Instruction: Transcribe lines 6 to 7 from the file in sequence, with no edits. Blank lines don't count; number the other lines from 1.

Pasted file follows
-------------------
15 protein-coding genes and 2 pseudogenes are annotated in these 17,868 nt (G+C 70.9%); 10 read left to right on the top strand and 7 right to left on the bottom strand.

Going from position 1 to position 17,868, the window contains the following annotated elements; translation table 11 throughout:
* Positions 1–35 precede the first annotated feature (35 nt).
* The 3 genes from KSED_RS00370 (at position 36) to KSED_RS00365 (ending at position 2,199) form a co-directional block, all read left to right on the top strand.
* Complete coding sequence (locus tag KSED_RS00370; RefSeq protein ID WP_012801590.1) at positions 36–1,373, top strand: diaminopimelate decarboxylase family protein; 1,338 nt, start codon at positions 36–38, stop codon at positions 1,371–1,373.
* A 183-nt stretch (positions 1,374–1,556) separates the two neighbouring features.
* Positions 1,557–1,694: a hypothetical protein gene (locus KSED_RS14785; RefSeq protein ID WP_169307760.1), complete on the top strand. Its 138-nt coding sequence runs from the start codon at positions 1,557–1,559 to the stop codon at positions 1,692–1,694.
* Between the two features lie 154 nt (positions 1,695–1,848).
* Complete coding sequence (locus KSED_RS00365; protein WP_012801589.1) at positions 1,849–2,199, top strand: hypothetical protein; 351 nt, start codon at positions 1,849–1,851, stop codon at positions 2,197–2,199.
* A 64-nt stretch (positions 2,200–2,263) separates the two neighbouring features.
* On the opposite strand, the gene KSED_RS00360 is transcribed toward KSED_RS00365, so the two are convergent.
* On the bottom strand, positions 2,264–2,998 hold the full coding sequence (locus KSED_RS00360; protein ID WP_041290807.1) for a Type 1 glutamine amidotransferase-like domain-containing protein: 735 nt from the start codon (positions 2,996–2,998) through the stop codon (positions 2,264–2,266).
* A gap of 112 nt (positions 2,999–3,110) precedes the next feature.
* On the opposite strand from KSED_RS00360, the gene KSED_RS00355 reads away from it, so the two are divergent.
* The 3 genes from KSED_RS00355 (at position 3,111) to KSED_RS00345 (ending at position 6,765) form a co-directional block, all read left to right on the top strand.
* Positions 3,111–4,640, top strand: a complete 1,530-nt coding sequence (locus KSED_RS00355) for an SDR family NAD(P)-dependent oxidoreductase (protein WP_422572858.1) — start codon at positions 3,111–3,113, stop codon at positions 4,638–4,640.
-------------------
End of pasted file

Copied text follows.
* A 183-nt stretch (positions 1,374–1,556) separates the two neighbouring features.
* Positions 1,557–1,694: a hypothetical protein gene (locus KSED_RS14785; RefSeq protein ID WP_169307760.1), complete on the top strand. Its 138-nt coding sequence runs from the start codon at positions 1,557–1,559 to the stop codon at positions 1,692–1,694.